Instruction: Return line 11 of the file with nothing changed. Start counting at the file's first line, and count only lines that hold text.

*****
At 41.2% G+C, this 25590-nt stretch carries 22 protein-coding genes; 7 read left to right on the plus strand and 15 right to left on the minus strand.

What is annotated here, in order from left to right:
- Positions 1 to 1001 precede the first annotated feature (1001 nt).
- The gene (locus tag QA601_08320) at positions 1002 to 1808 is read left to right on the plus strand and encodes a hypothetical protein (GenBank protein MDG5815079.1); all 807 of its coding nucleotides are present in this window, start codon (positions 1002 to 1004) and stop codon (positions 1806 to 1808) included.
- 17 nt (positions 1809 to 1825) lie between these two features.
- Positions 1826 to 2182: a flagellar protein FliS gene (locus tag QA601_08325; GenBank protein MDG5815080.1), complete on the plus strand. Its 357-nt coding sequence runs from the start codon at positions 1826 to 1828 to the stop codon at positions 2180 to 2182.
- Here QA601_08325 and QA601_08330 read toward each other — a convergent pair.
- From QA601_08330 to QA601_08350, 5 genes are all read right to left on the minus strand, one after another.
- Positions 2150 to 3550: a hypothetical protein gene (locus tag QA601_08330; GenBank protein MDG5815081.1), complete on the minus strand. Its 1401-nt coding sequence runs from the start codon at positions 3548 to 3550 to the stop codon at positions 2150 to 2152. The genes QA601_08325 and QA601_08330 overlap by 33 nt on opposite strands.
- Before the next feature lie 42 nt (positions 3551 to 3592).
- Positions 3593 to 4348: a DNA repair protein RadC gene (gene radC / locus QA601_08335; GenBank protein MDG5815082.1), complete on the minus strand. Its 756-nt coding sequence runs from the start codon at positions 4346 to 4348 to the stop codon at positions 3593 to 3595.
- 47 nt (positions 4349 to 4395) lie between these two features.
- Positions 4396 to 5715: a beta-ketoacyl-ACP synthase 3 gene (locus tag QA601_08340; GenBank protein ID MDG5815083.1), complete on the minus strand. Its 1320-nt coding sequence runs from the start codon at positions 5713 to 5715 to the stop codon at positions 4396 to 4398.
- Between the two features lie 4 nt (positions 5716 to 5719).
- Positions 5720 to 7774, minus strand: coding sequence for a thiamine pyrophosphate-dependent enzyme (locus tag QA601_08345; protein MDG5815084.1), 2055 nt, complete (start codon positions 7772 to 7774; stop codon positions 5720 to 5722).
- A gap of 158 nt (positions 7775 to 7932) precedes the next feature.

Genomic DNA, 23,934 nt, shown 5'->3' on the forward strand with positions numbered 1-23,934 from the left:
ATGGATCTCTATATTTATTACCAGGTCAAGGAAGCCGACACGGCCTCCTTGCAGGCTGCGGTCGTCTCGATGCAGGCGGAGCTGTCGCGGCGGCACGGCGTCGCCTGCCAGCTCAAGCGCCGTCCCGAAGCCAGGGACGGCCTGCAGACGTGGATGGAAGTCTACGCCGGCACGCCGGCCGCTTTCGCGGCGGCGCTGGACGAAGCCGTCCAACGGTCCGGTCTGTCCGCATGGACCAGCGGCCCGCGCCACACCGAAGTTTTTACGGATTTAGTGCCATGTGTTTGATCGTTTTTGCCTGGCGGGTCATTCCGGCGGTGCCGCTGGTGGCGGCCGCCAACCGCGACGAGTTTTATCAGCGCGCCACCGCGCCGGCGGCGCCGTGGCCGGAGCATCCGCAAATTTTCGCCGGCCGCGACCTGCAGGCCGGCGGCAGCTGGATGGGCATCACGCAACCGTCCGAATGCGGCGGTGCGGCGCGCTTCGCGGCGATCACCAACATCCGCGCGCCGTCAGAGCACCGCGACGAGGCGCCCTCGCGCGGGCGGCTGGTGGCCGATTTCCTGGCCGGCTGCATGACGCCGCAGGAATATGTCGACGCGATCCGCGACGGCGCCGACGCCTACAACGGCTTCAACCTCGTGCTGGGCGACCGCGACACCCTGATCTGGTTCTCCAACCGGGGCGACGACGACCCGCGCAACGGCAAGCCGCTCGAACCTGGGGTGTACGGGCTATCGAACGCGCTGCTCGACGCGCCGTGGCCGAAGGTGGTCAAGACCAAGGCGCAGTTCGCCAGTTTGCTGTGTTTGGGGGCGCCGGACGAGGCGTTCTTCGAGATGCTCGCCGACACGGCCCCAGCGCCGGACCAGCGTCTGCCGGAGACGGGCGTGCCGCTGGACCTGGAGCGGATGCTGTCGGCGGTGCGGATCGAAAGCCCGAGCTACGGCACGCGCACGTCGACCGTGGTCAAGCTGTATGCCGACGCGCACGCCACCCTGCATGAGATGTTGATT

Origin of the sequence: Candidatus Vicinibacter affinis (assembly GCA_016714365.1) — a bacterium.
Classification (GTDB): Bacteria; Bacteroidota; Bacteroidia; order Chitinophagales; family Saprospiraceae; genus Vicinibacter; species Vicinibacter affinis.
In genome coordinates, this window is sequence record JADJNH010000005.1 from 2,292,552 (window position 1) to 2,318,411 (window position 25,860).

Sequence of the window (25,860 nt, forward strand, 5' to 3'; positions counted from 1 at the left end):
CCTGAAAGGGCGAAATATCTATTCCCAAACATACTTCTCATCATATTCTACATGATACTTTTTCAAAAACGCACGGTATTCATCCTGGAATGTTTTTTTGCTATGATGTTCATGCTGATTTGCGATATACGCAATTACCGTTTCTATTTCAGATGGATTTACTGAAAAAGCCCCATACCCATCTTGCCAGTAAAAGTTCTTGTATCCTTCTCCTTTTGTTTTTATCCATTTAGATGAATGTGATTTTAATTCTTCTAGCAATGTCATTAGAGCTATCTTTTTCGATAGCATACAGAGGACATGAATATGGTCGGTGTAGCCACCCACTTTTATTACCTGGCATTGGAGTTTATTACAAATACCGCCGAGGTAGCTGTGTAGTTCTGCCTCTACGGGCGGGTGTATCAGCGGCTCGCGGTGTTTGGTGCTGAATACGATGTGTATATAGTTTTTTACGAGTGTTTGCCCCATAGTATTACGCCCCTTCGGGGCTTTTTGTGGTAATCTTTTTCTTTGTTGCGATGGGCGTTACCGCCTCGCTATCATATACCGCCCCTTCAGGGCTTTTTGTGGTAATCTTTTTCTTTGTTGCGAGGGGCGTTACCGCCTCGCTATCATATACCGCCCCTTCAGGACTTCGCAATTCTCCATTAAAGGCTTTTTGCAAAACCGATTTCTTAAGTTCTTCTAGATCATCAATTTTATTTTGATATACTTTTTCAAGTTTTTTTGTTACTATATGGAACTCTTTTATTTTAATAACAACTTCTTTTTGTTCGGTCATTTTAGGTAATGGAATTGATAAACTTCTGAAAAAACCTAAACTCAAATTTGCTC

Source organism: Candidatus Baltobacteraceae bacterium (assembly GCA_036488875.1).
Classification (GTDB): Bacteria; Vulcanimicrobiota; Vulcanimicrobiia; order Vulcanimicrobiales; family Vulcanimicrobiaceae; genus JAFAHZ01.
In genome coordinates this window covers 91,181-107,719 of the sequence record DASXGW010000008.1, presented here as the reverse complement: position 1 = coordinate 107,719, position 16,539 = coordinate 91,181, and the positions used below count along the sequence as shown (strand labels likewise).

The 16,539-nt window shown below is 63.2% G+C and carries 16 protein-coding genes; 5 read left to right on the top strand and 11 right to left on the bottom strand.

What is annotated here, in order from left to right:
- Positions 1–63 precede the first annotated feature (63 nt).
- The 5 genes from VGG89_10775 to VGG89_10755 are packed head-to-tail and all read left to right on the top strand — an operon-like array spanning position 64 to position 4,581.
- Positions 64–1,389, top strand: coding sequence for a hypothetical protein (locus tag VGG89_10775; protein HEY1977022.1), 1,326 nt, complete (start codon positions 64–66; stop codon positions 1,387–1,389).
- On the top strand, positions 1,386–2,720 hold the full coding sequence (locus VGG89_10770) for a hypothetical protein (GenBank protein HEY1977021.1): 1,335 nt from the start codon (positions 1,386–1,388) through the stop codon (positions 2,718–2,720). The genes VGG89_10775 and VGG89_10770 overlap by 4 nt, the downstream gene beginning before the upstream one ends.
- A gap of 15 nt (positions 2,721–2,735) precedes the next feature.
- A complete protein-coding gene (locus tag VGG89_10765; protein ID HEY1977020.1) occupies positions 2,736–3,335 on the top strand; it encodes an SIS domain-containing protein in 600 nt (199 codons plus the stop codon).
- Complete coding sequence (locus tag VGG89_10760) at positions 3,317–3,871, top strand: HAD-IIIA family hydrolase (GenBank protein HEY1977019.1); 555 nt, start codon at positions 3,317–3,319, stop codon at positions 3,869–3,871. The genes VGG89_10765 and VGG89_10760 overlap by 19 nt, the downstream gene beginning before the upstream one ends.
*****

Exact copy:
- Positions 3593 to 4348: a DNA repair protein RadC gene (gene radC / locus QA601_08335; GenBank protein MDG5815082.1), complete on the minus strand. Its 756-nt coding sequence runs from the start codon at positions 4346 to 4348 to the stop codon at positions 3593 to 3595.